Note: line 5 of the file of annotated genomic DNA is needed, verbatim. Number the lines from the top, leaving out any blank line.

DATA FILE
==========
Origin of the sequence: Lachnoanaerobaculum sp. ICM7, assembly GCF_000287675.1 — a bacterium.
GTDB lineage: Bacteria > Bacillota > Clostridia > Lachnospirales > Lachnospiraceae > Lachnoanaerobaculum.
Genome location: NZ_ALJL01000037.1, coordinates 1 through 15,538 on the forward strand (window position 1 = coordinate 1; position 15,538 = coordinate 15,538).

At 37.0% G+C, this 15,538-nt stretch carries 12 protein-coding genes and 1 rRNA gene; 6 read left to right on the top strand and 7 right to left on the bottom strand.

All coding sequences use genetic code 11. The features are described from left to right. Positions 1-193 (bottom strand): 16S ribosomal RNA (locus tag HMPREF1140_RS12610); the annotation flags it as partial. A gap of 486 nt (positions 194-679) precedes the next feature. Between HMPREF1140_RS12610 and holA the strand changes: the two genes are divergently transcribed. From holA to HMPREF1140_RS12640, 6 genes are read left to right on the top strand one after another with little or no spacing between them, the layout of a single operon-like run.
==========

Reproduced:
All coding sequences use genetic code 11. The features are described from left to right. Positions 1-193 (bottom strand): 16S ribosomal RNA (locus tag HMPREF1140_RS12610); the annotation flags it as partial. A gap of 486 nt (positions 194-679) precedes the next feature. Between HMPREF1140_RS12610 and holA the strand changes: the two genes are divergently transcribed. From holA to HMPREF1140_RS12640, 6 genes are read left to right on the top strand one after another with little or no spacing between them, the layout of a single operon-like run.